If you assume that gasses don’t get into pipes or that they can’t constrict the flow, you might design a pipeline that doesn’t work. Luckily for engineers, this is a well-known phenomenon in pipe systems. It’s just one of the complexities that come with the job and we’ve come up a with a lot of creative ways to overcome it.
source/image: Practical Engineering
An air lock is a restriction of, or complete stoppage of liquid flow caused by vapour trapped in a high point of a liquid-filled pipe system. The gas, being less dense than the liquid, rises to any high points. This phenomenon is known as vapor lock, or air lock.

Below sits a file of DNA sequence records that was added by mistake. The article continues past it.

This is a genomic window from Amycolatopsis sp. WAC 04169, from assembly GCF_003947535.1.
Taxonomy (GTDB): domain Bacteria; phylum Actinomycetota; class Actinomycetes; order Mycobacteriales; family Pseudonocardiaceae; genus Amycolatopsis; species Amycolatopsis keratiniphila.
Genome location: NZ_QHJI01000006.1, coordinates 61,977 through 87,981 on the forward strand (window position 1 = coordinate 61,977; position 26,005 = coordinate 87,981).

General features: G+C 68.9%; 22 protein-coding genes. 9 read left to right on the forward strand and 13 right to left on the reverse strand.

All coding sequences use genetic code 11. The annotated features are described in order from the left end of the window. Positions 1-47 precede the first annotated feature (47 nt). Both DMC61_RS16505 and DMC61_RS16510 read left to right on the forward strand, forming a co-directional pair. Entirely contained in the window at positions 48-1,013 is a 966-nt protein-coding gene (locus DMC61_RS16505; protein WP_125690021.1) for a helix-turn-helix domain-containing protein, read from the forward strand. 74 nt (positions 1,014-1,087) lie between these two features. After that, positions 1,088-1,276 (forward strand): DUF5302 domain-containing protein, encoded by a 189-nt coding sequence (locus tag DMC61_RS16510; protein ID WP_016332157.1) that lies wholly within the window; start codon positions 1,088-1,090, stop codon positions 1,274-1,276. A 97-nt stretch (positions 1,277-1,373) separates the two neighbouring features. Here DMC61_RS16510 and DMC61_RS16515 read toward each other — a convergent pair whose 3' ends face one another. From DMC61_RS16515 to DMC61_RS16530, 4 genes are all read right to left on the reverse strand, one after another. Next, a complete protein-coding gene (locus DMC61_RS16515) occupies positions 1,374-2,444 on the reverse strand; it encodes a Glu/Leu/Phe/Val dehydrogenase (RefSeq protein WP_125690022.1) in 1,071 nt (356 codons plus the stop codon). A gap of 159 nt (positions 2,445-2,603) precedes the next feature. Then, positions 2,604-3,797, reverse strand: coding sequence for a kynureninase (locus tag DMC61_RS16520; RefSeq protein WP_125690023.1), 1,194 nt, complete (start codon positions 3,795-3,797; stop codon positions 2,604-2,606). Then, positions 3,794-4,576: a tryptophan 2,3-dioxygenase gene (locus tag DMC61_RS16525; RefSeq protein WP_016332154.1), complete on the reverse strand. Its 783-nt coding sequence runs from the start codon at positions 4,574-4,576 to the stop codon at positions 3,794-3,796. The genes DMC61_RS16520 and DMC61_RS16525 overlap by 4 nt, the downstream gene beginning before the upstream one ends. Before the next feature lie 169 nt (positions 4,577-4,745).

Flushing the system with high flow or pressures can help move the gas away from the highest point, or a tap (or automatic vent valve) can be installed to let the gas out.Air lock problems often occur when one is trying to recommission a system after it has been deliberately (for servicing) or accidentally emptied. For example, a central heating system using a circulating pump to pump water through radiators.
When filling such a system, air is trapped in the radiators. This air has to be vented using screw valves built into the radiators. Depending on the pipe layout – if there are any upside down ‘U’s in the circuit – it will be necessary to vent the highest point(s). If not, air lock may stop flow through that part of the circuit completely. Note that circulating pumps usually do not generate enough pressure to overcome air locks./wikipedia